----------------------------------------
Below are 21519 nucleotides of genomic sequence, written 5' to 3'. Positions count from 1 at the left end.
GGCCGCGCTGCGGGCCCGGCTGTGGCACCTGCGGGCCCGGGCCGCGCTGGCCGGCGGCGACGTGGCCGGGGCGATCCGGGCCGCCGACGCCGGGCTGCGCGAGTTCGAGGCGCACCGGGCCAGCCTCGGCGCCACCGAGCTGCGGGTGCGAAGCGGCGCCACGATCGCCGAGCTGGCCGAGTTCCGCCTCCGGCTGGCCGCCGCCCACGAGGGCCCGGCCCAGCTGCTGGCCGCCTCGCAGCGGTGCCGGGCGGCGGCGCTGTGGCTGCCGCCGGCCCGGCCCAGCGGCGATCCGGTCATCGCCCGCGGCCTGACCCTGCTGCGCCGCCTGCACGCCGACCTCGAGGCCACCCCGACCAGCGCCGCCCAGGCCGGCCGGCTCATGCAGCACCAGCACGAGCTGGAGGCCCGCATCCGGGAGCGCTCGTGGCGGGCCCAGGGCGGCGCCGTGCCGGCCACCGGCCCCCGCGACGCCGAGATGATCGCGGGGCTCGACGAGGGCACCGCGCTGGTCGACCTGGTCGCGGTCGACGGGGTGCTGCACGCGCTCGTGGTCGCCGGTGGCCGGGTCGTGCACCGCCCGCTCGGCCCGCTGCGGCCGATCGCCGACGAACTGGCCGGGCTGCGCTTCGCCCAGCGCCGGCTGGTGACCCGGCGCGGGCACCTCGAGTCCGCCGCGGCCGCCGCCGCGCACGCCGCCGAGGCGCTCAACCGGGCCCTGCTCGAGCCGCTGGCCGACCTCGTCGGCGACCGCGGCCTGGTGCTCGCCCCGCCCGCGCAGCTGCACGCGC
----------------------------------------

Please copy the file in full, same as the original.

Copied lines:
Below are 21519 nucleotides of genomic sequence, written 5' to 3'. Positions count from 1 at the left end.
GGCCGCGCTGCGGGCCCGGCTGTGGCACCTGCGGGCCCGGGCCGCGCTGGCCGGCGGCGACGTGGCCGGGGCGATCCGGGCCGCCGACGCCGGGCTGCGCGAGTTCGAGGCGCACCGGGCCAGCCTCGGCGCCACCGAGCTGCGGGTGCGAAGCGGCGCCACGATCGCCGAGCTGGCCGAGTTCCGCCTCCGGCTGGCCGCCGCCCACGAGGGCCCGGCCCAGCTGCTGGCCGCCTCGCAGCGGTGCCGGGCGGCGGCGCTGTGGCTGCCGCCGGCCCGGCCCAGCGGCGATCCGGTCATCGCCCGCGGCCTGACCCTGCTGCGCCGCCTGCACGCCGACCTCGAGGCCACCCCGACCAGCGCCGCCCAGGCCGGCCGGCTCATGCAGCACCAGCACGAGCTGGAGGCCCGCATCCGGGAGCGCTCGTGGCGGGCCCAGGGCGGCGCCGTGCCGGCCACCGGCCCCCGCGACGCCGAGATGATCGCGGGGCTCGACGAGGGCACCGCGCTGGTCGACCTGGTCGCGGTCGACGGGGTGCTGCACGCGCTCGTGGTCGCCGGTGGCCGGGTCGTGCACCGCCCGCTCGGCCCGCTGCGGCCGATCGCCGACGAACTGGCCGGGCTGCGCTTCGCCCAGCGCCGGCTGGTGACCCGGCGCGGGCACCTCGAGTCCGCCGCGGCCGCCGCCGCGCACGCCGCCGAGGCGCTCAACCGGGCCCTGCTCGAGCCGCTGGCCGACCTCGTCGGCGACCGCGGCCTGGTGCTCGCCCCGCCCGCGCAGCTGCACGCGC